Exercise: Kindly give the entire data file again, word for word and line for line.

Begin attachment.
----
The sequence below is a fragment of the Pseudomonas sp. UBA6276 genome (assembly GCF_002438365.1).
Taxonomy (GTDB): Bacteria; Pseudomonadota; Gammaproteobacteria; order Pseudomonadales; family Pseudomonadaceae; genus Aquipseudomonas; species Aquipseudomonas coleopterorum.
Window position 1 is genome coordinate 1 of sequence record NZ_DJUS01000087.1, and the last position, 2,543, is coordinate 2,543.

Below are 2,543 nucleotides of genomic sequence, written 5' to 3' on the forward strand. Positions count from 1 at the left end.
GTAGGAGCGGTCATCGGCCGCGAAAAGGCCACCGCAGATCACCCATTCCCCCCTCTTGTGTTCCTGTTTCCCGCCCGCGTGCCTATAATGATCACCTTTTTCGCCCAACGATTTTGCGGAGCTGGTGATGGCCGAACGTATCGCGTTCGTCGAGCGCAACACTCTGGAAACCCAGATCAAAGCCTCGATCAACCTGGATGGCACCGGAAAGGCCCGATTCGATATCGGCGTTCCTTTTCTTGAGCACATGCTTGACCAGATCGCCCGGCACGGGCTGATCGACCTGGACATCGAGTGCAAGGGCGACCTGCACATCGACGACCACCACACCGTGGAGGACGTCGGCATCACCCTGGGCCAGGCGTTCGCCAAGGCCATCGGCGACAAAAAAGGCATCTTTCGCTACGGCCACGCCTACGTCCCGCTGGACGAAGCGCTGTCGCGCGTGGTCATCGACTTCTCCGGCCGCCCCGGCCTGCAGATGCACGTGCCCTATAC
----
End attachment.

The sequence below is a fragment of the Pseudomonas sp. UBA6276 genome (assembly GCF_002438365.1).
Taxonomy (GTDB): Bacteria; Pseudomonadota; Gammaproteobacteria; order Pseudomonadales; family Pseudomonadaceae; genus Aquipseudomonas; species Aquipseudomonas coleopterorum.
Window position 1 is genome coordinate 1 of sequence record NZ_DJUS01000087.1, and the last position, 2,543, is coordinate 2,543.

Below are 2,543 nucleotides of genomic sequence, written 5' to 3' on the forward strand. Positions count from 1 at the left end.
GTAGGAGCGGTCATCGGCCGCGAAAAGGCCACCGCAGATCACCCATTCCCCCCTCTTGTGTTCCTGTTTCCCGCCCGCGTGCCTATAATGATCACCTTTTTCGCCCAACGATTTTGCGGAGCTGGTGATGGCCGAACGTATCGCGTTCGTCGAGCGCAACACTCTGGAAACCCAGATCAAAGCCTCGATCAACCTGGATGGCACCGGAAAGGCCCGATTCGATATCGGCGTTCCTTTTCTTGAGCACATGCTTGACCAGATCGCCCGGCACGGGCTGATCGACCTGGACATCGAGTGCAAGGGCGACCTGCACATCGACGACCACCACACCGTGGAGGACGTCGGCATCACCCTGGGCCAGGCGTTCGCCAAGGCCATCGGCGACAAAAAAGGCATCTTTCGCTACGGCCACGCCTACGTCCCGCTGGACGAAGCGCTGTCGCGCGTGGTCATCGACTTCTCCGGCCGCCCCGGCCTGCAGATGCACGTGCCCTATAC